1 and 3 p.m.: Film, “In Memoriam: New York City, 9/11/01”, at the Museum of the City of New York, 1220 Fifth Ave.
2 p.m.: Prot Authority of New York and New Jersey holds Interfaith Remembrance Service honoring Port Authority employees and staff members killed Sept.11; Riverside Church, 490 Riverside Dr. Manhattan.
4:30 p.m.: President George W. Bush lays a wreath at Ground Zero.
6:30 p.m.: The New York Public Library’s New Amsterdam Branch, three blocks from the WTC site, presents “Poetry After 9/11: An Anthology of New York Poets”; 9 Murray St.
7 p.m.: Mayor Michael Bloomberg and various heads of state will light an eternal flame in Battery Park, at site of the temporary trade center memorial.
7 p.m.: Candlelighting with music by the Orchestra of St. Luke’s, Lincoln Center Jazz Orchestra and Stuyvesant High School Concert Chorus, on the Great Lawn, Central Park.
8:30 a.m.: Village of Roslyn’s Remembrance Day Ceremony. Held by members of the Roslyn Fire Rescue and Village of Roslyn officials. At the Ellen E. Ward Clock Tower, downtown Roslyn.
8:30 a.m.: Town of Hempstead’s 9/11 Memoriam. A beachfront ecumenical service and remembrance. At the town park in Point Lookout, Lido Boulevard.
8:30 a.m.: Town of North Hempstead’s Commemorative Ceremony. Silent reflection and poetry readings. On the steps of Town Hall, 220 Plandome Rd., Manhasset.
8:30 a.m.: Village of East Hampton’s Memorial. A brief service on the Hook Mill Green. American flags will be flown at half-staff.
Noon, 6 p.m.: Southampton and Southold American Legion Patriot Day commemorations. Houses of worship will ring their bells at 8:45 a.m., 9:03 a.m., 9:43 a.m. and 10 a.m. In Southold there will be a commemoration at the American Legion Post 803, Main Road and Tuckers lane. A ceremony will be held at the Agawam Park, Southampton village.
8:46 a.m.: Town of Southampton’s Memorial. Town of facials and residents will gather outside of Town Hall. There will be a wreath laying, lowering of the flag, and a short memorial program. The address is 116 Hampton Rd.
10:30 a.m.: Remembrance Ceremony at American Legion Post 1273. At 3484 park Ave., Wantagh.
Noon: A “ Day of Reflection” in Roosevelt. Muslims will speak about the effect of Sept. 11 on their community. Held by The Long Island Muslim Community group. At the Roosevelt Media Center, 35 Deveboise Ave.
3:45 p.m.: Village of Hempstead’s memorial Observance. A plaque is dedicated in the memory of four Village of Hempstead residents who were 9/11 victims. Event is held across from village hall, at 99 Nichols Ct.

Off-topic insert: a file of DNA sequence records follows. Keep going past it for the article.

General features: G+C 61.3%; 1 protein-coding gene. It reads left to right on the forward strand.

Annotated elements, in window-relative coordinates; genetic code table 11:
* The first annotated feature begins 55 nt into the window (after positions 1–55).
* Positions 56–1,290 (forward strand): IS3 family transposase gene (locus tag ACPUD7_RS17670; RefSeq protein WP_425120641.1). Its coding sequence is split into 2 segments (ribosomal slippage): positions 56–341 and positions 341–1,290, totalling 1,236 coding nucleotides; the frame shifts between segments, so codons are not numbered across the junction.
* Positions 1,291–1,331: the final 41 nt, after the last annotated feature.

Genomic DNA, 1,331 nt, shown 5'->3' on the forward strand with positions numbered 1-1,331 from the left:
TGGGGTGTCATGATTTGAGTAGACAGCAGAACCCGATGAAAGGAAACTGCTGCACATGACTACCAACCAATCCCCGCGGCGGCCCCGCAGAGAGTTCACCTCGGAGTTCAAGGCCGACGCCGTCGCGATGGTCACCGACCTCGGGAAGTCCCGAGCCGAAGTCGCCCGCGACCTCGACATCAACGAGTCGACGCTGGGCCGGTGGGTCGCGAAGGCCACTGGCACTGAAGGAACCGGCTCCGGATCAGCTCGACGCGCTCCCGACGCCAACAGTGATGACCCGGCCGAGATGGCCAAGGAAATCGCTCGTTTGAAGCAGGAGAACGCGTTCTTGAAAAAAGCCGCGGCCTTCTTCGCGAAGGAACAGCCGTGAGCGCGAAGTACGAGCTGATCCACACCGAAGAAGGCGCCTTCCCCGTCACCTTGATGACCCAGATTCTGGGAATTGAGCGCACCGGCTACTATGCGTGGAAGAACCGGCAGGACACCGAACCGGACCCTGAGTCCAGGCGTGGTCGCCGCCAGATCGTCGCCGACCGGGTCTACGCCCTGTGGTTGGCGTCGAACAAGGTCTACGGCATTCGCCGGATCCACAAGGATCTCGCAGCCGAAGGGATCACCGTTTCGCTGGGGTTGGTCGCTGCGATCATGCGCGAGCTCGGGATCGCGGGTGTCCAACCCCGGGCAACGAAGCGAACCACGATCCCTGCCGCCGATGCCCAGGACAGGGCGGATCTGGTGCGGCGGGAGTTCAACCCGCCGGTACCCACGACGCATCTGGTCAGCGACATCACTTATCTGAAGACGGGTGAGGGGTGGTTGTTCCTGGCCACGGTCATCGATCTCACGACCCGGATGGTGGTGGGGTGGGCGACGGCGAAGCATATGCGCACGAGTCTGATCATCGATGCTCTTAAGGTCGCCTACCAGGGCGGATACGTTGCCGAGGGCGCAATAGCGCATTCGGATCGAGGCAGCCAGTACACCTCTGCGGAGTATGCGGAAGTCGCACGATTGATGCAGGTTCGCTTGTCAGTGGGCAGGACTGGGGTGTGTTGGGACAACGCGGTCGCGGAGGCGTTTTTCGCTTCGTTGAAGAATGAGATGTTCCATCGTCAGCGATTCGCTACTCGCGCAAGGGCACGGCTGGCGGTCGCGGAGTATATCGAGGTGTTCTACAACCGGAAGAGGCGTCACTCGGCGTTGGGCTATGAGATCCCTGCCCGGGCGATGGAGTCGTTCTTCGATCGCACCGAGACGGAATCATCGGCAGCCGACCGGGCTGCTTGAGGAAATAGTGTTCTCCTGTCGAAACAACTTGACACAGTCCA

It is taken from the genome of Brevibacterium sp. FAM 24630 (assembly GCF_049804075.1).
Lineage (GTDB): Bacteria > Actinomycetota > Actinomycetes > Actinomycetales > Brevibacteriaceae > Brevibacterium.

4 p.m.: Bohemia Fire Department World Trade Center Memorial and Candlelight Vigil. At 950 Peal St., Bohemia.
6:15 p.m.: Coast Guard Auxiliary Parade of Ships. Ships form opposite the Babylon Village Pool in West Islip. During the procession, which goes under the Robert Moses Causeway, the shops shine their spotlights to the sky, before dropping memorial reeds in the Great South Bay. All boaters welcome.
6:30 p.m.: Town of Babylon’s Remembrance Service and Candlelight vigil. In front of the Babylon Town Hall, 200 East Sunrise Hwy., Lindenhurst.
6:30 p.m.; Village of Minneola 9/11 Memorial. Residents gather for a ceremony in Memorial Park on Marcellus Road.
7 p.m.: East Meadow Fire District, 197 East Meadow Ave., A video presentation, memorial prayers and a candlelight vigil, followed by an interfaith service at St. Raphael’s Church at 8:15P.m., 600 Newbridge Rd.
7:30 p.m.: Levittown American Legion Remembrance. Levittown’s American Legion Post 1711 remembrance get-together and candlelight vigil, Town of Hempstead’s Veteran’s Memorial park, Hempstead Turnpike.
7:30 p.m.: Town of Riverhead Memorial. Together with the Riverhead Council of Churches, the Riverhead town board holds a memorial ceremony in the Riverhead High Scholl auditorium on Harrison Avenue.
7:30 p.m.: Village of Huntington’s Worship Service, at the Central Presbyterian Church of 240 main St.
7:30 p.m.: Candlelight vigil at Mitchell Park, Front Street, Greenport.
8 p.m.: Town of Oyster
Bays Interfaith Gathering. At the John J. Burns Town park, on Merrick
Road in Massapequa.
A mourning ceremony at Ground Zero that begins with a moment of silence at 8:46 a.m., when the first plane struck the WTC.
A reading of the victims' names is started by former NYC Mayor Rudolph Giuliani in the evening.
New Yorkers unites in parks throughout the city's five boroughs in a show of unity to commemorate the tragic day. The evening's events include musical tributes and large-screen video link-ups between the various locations—further symbolizing unity among New Yorkers. Information updates can be found on the Web by clicking http://www.nyc.gov/.
A three-day theater marathon at New York's Town Hall. Writers, directors and performers "reflect upon and respond to the tragic events of September 11." Three evening performances of 50 new plays and songs. On September 11, a matinee performance includes works written by children closely affected by the attacks. More than 40 writers, directors and actors participated in the event include Matthew Broderick, Cynthia Nixon, Frank Langella and Sarah Jessica Parker. Net proceeds donated to the New York Children's Foundation. The event's Web site is at http://www.bravenewworldarts.com/.
The New York Yankees is playing a home game with the Baltimore Orioles and staging a tribute to the victims of the terrorist attacks. As part of the pre-game ceremony, the Yankees unveils a granite monument in Monument Park dedicated to the victims. visit the Yankees' Web site at http://www.yankees.com/.